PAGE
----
Preparation for sowing into bare soil cleared of vegetation
Ground preparation to produce a clean seed bed has two components: site clearance and soil cultivation. The time needed to complete this can vary from a few weeks to years depending on the condition of the site and the type of weeds present.
Site clearance and weed control
In open ground control of 'weeds' can be achieved by repeated applications of a herbicide (e.g. glyphosate) over the growing season and/or repeated cultivation to exhaust weeds (fallowing).
Recently cultivated land with annual weeds can be cleared for sowing in a few weeks.
Neglected plots which contain perennial weeds with extensive root systems (eg couch grass) may need more than one treatment and take more than one season to complete. It does not pay to rush this process as it is very difficult to deal with residual perennial weeds after sowing.
Unwanted vegetation can be cut back and removed from site or chopped up to be incorporated during cultivation.
Seed bed cultivation
Cultivate the soil to sufficient depth to bury remaining trash and to alleviate compaction, then rake or harrow and roll to produce a fairly fine, firm surface.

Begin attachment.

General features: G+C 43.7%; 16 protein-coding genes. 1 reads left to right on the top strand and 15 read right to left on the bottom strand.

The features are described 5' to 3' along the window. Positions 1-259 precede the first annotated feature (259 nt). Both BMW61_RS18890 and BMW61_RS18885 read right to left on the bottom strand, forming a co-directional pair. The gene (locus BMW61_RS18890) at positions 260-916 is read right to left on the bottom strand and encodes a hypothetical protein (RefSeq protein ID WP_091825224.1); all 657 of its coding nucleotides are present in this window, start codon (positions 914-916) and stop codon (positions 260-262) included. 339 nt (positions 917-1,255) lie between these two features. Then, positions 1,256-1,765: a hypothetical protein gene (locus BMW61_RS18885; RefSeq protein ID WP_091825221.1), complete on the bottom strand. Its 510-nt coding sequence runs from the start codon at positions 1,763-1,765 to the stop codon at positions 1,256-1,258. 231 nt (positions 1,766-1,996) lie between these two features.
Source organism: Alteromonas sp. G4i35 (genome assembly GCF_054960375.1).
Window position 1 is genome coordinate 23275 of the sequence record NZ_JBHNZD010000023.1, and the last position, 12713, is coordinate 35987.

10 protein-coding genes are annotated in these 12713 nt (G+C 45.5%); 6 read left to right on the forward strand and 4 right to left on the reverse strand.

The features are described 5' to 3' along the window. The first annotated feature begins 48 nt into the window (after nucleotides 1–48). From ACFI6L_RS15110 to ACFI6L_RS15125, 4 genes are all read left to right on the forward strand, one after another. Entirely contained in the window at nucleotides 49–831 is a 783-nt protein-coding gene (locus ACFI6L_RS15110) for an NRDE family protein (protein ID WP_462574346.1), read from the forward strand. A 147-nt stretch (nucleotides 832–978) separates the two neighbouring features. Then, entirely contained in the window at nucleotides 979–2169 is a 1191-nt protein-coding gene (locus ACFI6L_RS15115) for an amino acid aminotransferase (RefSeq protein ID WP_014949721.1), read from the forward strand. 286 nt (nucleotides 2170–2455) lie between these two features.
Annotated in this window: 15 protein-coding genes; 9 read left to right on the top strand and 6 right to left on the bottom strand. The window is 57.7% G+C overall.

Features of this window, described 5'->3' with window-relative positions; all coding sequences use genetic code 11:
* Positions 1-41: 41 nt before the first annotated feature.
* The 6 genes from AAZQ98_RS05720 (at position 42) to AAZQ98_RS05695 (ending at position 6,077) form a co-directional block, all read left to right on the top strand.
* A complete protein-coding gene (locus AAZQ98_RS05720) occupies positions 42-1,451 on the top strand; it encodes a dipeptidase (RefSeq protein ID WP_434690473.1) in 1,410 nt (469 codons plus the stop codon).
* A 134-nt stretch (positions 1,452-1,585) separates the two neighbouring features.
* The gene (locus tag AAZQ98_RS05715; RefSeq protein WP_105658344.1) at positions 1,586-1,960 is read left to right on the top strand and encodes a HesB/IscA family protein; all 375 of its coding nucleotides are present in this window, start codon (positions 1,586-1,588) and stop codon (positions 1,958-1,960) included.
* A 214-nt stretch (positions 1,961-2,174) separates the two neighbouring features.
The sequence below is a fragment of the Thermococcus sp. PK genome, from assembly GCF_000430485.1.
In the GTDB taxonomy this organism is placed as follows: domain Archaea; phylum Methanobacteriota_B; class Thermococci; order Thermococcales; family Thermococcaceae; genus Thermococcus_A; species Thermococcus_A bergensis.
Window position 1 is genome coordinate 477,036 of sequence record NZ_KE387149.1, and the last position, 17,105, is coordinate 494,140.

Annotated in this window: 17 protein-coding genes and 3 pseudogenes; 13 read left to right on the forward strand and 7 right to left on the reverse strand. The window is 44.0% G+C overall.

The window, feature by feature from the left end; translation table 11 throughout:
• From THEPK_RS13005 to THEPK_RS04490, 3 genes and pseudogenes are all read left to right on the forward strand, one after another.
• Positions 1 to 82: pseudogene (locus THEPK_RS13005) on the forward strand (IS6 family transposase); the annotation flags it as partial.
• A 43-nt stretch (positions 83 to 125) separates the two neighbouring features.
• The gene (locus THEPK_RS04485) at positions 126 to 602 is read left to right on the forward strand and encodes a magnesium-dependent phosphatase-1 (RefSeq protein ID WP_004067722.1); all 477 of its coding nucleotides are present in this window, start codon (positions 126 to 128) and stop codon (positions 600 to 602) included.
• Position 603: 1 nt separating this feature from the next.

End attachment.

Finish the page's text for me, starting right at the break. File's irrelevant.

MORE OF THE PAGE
The finished seedbed should be firm enough to walk on without leaving impressions. As the area will be mown at a later stage the finished surface should be free of obstructions such as large stones or bricks, and free of deep ruts or ridges.
The "stale seedbed technique" can work well for annual weeds whose seeds will remain in the soil after clearance. This method involves preparing a seedbed then delaying sowing to allow a flush of weed seed germination from the surface layers. This flush of weeds is then killed, by spraying or shallow cultivation, before sowing your seed mixture onto the cleaned "stale" seedbed - the surface of which now has a reduced weed seed burden.
Soil cultivation around established trees and hedges can be very damaging to tree and shrub roots - only surface treatments are safe here.